Death at a Funeral
It is very sad to say, but upon the day of his father’s funeral, Aaron Barnes (Chris Rock), is presented with one problem after another after another.
His mother, Cynthia (Loretta Devine), is distraught. His wife, Michelle (Regina Hall), wants a baby. Plus the funeral home that is tendering to his fathers service, is inept to say the least.
Please note, though, this isn't Aaron's main concern at this very morose time. Hell no! It is something else entirely.
But what is it? Is it anything to do with his womanizing brother, Ryan (Martin Lawrence), being a more established writer than he is? No – it’s not that. OK then, so what about when the funeral starts, and a family friend, Derek (Luke Wilson), starts hitting on his cousin, Elaine (Zoe Saldana)? Nope – it's not that either. Well, is it anything to do with his surly Uncle, Russell Barnes (Danny Glover), or his neurotic cousin, Norman (Tracy Morgan? Or what about Elaine’s boyfriend, Oscar (James Marsden), whom accidentally takes some of Elaine's brothers, Jeff (Columbus Short), secret stash, and then mistakenly knocks over Aaron's farther coffin whilst Aaron is eulogizing him.
Boy-oh-boy, so what the f*ck is Aaron's problem? Well, unfortunately, whist the funeral is put on hiatus due to Jeff’s mishap, a diminutive friend of Aaron’s father, Frank (Peter Dinklage), reveals to Aaron that his father was his ‘special friend’, and that he wants compensation to hide this fact from his mother, Cynthia.
So what can Aaron do about this? Pay Frank off? No – he can’t seem to bring himself to splash the cash. Instead, his brother, Ryan, tackles Frank to the floor, his cousin, Norman, inadvertently dopes Frank up with Jeff’s acid, and Jeff, himself, just tries to help out his family to quelch this situation from getting out of hand.
Still, is that at all possible? Can this situation get any more dire? Hmmm? Yes and no. As people turn up naked – people die – people shit on people’s hands – people are reborn – and most of the unpleasantness is put to rest.
Now believe it or not, I went to a funeral that was much more farcical than the one presented in this movie, 'Death at a Funeral'
It was my Grandfathers funeral in Cyprus.
You see, his coffin was made out of cardboard. It was loaded onto the back of a pick-up truck that was already full of fruit and vegetables for the wake after. My Uncle, who was on-board this pick-up truck, wanted to go to a café before the service, just to have something to drink. The priest complained that the family was making too much noise at the church (which they were). My Grandfathers wife (who is a big lady), almost knocked over his coffin when one of my Uncles had a hissy-fit. And worst of all, it was all in Greek!
OK then, so what was funnier? My Grandfathers funeral? Or this film? Hmmm? Now that is a difficult question to answer really. My Grandfather funeral had more kebabs. And this film had more soul. Well, I suppose in retrospect, this film does have a slight edge over my Grandfathers funeral. Because the cast was great (Nubian-tastic) – the pretext was simple to follow (it wasn't in Greek) – and it was adapted from another British movie of the same name (thanks Wikipedia).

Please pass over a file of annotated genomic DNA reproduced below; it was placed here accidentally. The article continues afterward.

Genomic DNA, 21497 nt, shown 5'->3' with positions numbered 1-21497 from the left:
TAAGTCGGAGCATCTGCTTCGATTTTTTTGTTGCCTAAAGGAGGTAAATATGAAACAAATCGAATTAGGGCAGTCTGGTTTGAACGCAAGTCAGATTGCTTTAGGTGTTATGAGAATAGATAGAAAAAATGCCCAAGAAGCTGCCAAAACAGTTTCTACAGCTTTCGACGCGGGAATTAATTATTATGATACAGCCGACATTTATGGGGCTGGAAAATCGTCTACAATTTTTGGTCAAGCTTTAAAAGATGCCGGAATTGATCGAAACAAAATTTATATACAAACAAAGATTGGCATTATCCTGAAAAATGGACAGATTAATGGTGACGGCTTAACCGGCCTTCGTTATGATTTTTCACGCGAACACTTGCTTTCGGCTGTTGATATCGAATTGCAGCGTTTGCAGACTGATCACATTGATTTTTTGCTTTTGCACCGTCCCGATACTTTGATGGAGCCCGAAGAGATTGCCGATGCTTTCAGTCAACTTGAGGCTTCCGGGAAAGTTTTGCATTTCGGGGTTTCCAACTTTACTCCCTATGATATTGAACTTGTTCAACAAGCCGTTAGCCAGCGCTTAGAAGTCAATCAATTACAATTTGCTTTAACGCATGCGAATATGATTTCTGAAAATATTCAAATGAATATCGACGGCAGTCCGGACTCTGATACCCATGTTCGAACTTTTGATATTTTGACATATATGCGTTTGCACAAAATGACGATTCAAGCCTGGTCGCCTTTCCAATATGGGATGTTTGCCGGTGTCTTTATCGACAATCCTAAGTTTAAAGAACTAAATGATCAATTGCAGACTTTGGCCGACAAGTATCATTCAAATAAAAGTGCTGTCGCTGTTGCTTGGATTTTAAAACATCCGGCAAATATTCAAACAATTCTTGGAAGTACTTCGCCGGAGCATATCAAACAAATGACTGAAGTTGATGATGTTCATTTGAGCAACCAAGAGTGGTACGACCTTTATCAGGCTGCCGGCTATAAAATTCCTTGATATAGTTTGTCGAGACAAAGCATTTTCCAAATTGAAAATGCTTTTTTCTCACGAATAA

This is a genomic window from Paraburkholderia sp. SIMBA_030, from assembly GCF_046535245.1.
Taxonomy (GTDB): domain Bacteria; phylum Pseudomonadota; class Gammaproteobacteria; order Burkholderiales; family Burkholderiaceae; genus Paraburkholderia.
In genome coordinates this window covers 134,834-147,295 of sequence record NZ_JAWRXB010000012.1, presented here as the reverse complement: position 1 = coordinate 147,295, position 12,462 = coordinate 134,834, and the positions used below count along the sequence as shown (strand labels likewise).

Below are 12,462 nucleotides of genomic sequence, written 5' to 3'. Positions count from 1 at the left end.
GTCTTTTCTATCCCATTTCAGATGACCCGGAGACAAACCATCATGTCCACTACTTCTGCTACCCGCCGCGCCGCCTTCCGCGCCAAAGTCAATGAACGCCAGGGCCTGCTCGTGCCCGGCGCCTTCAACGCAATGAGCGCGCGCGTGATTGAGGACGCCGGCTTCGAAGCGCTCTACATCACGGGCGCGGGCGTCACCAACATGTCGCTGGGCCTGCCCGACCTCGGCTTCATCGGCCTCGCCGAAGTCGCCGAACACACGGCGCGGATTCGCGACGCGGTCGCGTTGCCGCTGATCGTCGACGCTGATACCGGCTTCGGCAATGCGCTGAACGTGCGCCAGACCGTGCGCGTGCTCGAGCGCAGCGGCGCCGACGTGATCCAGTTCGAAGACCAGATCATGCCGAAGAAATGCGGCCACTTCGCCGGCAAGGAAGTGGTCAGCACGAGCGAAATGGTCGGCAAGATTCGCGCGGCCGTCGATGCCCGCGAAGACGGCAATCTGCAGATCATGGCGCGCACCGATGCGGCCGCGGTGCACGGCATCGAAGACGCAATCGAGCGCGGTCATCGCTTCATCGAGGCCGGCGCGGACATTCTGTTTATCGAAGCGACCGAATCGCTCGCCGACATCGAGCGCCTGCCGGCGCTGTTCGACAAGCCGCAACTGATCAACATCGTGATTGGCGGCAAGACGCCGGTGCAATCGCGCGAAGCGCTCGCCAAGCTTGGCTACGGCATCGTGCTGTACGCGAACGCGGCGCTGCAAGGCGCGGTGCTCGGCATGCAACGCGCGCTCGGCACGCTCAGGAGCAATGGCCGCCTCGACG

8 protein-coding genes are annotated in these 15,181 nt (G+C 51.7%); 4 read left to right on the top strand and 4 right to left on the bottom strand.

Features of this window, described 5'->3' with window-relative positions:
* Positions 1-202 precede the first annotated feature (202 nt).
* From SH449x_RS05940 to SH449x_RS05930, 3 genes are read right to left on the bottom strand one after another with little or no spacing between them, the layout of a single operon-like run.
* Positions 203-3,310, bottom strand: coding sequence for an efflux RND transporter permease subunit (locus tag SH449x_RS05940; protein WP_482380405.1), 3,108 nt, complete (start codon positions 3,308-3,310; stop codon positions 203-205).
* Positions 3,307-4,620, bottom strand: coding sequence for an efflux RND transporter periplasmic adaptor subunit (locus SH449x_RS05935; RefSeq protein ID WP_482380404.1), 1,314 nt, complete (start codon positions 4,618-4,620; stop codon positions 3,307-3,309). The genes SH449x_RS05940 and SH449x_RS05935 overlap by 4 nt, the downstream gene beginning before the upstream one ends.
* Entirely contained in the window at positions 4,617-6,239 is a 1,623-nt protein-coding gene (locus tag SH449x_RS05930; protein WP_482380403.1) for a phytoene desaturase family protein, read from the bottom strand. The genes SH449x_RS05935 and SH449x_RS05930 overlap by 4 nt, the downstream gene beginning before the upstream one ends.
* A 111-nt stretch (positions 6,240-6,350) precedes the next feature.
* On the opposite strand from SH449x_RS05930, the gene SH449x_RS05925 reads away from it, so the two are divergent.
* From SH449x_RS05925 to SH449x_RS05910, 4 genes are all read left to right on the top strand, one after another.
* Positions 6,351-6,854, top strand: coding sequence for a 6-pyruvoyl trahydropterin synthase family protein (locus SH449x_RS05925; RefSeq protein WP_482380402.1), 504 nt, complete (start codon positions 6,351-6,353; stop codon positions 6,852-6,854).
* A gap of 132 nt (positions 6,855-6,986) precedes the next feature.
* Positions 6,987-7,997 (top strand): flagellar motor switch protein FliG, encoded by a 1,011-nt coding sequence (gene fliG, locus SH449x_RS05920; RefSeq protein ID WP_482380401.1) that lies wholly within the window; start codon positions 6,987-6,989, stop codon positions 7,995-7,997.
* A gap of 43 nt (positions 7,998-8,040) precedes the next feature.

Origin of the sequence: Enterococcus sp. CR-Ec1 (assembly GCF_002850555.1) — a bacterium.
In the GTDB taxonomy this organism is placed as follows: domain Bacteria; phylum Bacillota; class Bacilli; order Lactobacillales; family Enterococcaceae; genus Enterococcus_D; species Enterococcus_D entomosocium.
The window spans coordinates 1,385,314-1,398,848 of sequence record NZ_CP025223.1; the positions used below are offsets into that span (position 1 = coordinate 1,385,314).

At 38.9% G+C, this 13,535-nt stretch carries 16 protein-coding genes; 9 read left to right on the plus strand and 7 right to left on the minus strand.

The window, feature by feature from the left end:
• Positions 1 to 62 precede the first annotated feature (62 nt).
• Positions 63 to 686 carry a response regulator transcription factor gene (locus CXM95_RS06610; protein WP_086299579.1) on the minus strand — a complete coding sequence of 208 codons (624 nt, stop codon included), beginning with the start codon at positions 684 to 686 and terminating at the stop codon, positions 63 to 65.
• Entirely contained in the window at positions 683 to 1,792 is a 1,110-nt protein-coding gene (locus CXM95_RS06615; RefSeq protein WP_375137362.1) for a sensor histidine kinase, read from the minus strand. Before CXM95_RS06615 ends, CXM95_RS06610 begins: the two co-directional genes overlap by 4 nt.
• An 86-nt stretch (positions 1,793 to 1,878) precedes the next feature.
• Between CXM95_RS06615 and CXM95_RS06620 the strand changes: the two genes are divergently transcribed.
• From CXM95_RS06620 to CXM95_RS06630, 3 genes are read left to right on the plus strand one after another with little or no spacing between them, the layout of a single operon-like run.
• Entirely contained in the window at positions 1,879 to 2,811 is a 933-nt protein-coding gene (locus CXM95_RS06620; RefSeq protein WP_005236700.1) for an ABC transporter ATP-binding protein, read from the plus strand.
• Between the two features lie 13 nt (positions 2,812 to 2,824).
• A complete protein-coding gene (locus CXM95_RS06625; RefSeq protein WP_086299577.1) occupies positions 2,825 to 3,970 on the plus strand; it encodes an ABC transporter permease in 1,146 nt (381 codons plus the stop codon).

Nevertheless, is all of this enough to make 'Death at a Funeral' a stand out comedy film? Ohhhhh! Maybe. On a certain level. As I did find it very funny in places, whilst at other times it did seem somewhat over the top ‘humor wise’ – mainly because the ‘plot’ kept on plodding along in a direction that didn't really suit the style of this movie.
Now what I mean by this, is that this film is basically an Americanized version of a ‘fado farce’ – which heavily relies on a pretext that involves a lot of dips and valleys, and a momentum of sustainability. However, it is precisely in the department of ‘sustainability’ that this film comes up short.
I just found that the middle section of this film – or the 'gay midget revelation section' for use of an alternate term – did not have any form of credence to justify the plodding nature of this type of plot. Also, the start of the film – which was the ‘introduction section’ – had a much faster pace to it, thus making the middle section seem quite slow in comparison.
Granted, to juxtapose by negativity for a moment or two, all the actors really did put on a performance, with all of them having a time to shine, and making there character known. I was especially surprised my James Marsden, Columbus Short, and Tracy Morgan – because these three guys really stole the show for me.
Please don’t get me wrong, actors like Chris Rock, Martin Lawrence, and Luke Wilson, did really well too – and lent a certain kinship to this piece that would have otherwise been missing with there absence. But, personally speaking, I like the more stupid characters by far, because they suited this style of film to a tea.
Overall, ‘Death at a Funeral’ is a real funny film, and has a style, a soul, and a grace that is very compelling and congenial at the same time. OK, so it may not have been as funny as my own Grandfathers funeral. But then again, that sordid episode in my life wasn’t a combination of 'Faulty Towers', 'Sanford and Son', and 'Four Weddings and a Funeral', either, huh?
Nice film – great cast – strained in places.
THE RATING: B